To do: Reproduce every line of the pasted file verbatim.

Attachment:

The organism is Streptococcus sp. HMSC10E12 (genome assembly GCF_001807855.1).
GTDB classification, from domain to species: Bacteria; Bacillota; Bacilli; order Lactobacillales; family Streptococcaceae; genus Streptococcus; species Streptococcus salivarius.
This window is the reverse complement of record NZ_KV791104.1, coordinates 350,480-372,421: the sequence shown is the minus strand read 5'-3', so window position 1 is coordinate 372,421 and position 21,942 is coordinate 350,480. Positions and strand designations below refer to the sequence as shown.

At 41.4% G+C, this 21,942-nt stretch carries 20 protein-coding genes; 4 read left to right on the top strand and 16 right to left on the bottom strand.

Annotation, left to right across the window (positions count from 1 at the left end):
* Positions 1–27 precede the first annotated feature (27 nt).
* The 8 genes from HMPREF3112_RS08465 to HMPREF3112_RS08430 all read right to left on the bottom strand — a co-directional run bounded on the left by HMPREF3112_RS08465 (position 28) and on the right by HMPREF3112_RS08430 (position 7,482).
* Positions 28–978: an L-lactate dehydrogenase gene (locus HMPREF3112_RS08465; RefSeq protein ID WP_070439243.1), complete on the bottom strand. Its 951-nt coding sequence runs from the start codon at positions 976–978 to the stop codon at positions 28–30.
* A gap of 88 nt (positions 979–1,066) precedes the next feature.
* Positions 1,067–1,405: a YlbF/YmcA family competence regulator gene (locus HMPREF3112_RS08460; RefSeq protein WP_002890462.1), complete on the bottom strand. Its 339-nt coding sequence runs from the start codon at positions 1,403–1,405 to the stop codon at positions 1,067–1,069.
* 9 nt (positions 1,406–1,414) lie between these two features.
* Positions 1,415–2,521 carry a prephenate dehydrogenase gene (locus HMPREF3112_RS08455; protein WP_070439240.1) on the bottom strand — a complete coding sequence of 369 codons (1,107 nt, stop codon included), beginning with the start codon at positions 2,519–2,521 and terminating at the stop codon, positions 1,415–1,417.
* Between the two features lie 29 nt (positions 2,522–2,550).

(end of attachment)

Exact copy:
The organism is Streptococcus sp. HMSC10E12 (genome assembly GCF_001807855.1).
GTDB classification, from domain to species: Bacteria; Bacillota; Bacilli; order Lactobacillales; family Streptococcaceae; genus Streptococcus; species Streptococcus salivarius.
This window is the reverse complement of record NZ_KV791104.1, coordinates 350,480-372,421: the sequence shown is the minus strand read 5'-3', so window position 1 is coordinate 372,421 and position 21,942 is coordinate 350,480. Positions and strand designations below refer to the sequence as shown.

At 41.4% G+C, this 21,942-nt stretch carries 20 protein-coding genes; 4 read left to right on the top strand and 16 right to left on the bottom strand.

Annotation, left to right across the window (positions count from 1 at the left end):
* Positions 1–27 precede the first annotated feature (27 nt).
* The 8 genes from HMPREF3112_RS08465 to HMPREF3112_RS08430 all read right to left on the bottom strand — a co-directional run bounded on the left by HMPREF3112_RS08465 (position 28) and on the right by HMPREF3112_RS08430 (position 7,482).
* Positions 28–978: an L-lactate dehydrogenase gene (locus HMPREF3112_RS08465; RefSeq protein ID WP_070439243.1), complete on the bottom strand. Its 951-nt coding sequence runs from the start codon at positions 976–978 to the stop codon at positions 28–30.
* A gap of 88 nt (positions 979–1,066) precedes the next feature.
* Positions 1,067–1,405: a YlbF/YmcA family competence regulator gene (locus HMPREF3112_RS08460; RefSeq protein WP_002890462.1), complete on the bottom strand. Its 339-nt coding sequence runs from the start codon at positions 1,403–1,405 to the stop codon at positions 1,067–1,069.
* 9 nt (positions 1,406–1,414) lie between these two features.
* Positions 1,415–2,521 carry a prephenate dehydrogenase gene (locus HMPREF3112_RS08455; protein WP_070439240.1) on the bottom strand — a complete coding sequence of 369 codons (1,107 nt, stop codon included), beginning with the start codon at positions 2,519–2,521 and terminating at the stop codon, positions 1,415–1,417.
* Between the two features lie 29 nt (positions 2,522–2,550).